KH cranks can handle 5 foot drops. Kris uses KH cranks now
    and he does big drops. He just lands all of his drops very
    smoothly. If you're 180+ pounds and you land a 5 foot drop
    poorly, yeah, you probably can bend the crank.

    Adding just a foot to the drop height adds a lot of
    additional energy that needs to be absorbed. It's an
    exponential increase in energy. Doubling the height does a
    lot more than double the amount of energy. I'm too lazy
    right now to go get my physics book to find the exact
    equation, but I know it's exponential.

    Anyways, if you're bending cranks like the KH cranks it
    would be a good idea to get real smooth at smaller drops
    before going for the bigger drops. The alternative is to get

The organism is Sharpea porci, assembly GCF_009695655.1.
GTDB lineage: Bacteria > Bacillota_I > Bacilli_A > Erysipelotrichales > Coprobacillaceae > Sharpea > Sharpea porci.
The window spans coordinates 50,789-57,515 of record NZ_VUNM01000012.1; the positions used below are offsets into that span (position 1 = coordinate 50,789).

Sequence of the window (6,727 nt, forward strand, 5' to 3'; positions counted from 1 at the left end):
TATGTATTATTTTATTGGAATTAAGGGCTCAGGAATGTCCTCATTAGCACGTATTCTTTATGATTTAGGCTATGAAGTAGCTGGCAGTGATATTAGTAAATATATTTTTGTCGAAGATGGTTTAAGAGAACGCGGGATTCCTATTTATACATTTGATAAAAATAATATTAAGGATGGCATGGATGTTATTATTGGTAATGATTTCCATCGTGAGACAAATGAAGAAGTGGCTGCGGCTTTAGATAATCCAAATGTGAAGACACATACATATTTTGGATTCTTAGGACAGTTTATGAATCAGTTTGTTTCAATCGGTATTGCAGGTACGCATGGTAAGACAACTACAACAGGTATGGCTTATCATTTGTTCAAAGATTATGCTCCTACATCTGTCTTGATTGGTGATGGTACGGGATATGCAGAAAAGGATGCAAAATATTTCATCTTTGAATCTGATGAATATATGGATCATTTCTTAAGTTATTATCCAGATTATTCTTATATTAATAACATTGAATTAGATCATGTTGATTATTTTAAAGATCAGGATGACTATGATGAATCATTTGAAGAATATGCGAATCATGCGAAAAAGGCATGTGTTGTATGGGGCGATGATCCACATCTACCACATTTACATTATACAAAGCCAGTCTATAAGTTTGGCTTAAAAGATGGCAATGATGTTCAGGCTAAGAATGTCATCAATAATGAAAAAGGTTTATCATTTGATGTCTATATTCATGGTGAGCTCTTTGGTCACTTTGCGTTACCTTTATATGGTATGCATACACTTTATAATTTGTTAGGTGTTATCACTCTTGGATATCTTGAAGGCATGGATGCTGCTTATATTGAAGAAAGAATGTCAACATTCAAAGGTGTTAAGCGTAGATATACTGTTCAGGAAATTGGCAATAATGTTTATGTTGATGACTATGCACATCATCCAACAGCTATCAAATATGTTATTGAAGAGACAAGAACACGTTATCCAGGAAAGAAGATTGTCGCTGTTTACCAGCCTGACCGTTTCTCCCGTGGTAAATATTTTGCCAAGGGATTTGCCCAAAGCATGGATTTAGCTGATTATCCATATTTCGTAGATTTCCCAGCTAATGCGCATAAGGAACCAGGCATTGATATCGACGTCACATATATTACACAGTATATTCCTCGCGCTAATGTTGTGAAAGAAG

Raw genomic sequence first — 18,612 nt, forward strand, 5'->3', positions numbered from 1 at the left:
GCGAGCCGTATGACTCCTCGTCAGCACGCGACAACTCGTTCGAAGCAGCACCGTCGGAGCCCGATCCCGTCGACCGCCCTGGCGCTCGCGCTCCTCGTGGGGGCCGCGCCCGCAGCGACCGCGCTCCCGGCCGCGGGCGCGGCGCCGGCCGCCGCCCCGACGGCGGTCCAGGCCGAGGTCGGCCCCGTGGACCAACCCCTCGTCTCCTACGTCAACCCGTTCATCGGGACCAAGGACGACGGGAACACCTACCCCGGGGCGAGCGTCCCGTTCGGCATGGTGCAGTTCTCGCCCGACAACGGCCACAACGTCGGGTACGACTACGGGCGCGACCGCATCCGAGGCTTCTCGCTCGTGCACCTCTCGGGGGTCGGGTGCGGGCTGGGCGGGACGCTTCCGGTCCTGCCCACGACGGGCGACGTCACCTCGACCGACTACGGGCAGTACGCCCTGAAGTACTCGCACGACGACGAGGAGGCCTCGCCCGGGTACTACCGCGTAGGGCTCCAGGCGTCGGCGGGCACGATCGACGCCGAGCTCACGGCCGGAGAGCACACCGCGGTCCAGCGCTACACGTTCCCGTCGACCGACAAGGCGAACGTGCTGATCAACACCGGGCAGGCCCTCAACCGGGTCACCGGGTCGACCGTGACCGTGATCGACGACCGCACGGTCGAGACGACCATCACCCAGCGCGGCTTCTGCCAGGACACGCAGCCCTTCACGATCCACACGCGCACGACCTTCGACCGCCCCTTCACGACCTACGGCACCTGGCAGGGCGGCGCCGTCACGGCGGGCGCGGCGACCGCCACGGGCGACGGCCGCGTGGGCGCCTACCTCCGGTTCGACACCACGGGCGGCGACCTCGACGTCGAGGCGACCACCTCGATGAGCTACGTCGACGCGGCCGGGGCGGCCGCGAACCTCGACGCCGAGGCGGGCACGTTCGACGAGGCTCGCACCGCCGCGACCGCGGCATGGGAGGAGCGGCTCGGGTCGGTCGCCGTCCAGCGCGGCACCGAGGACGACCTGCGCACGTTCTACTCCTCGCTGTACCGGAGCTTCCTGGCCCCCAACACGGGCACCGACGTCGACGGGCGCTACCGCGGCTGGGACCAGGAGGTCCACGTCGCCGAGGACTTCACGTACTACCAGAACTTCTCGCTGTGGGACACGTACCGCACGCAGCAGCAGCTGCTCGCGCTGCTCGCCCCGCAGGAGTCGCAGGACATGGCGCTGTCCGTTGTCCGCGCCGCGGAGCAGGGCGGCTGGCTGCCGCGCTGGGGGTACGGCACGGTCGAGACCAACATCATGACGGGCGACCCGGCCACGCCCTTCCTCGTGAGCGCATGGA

a Profile hub and Profile Dirtjumper cranks and hope for the
    best. But even Dirtjumper cranks can break.

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  3. Ooh, threads on physics. Time for one of my essays then...

    Kinetic energy is proportioanl to the ssquare of the
    speed (KE =
    (1/2)mv^2 ) But speed doesn't increase linearly with drop
    height. Notice from tennisgh32's numbers that speed
    from 100' is only 10 times higher than 1', where it
    would be 100 times if it was linear. Potential energy
    is PE = mgh ( or mass x gravity x height as words) so
    it's linear with height increase. When you drop, all
    that potential enegry is converted into kinetic energy,
    so your kinetic energy when you hit the floor will
    increase linearly with drop height. Because you
    accelerate as you fall, for the last foot you're
    travelling faster, so while you're still accelerating
    (at 9.8m per second per second) the actual time for
    which you are accelerating is shorter, so you don't
    speed up as much. If you start from 0 vertical speed,
    v^2 = 2as, so velocity is the square root of
    accelearation x height (ie distance travelled) x 2.
    Which makes sense, 'cause the kinetic energy is the
    square of a square root, so it'll be linear.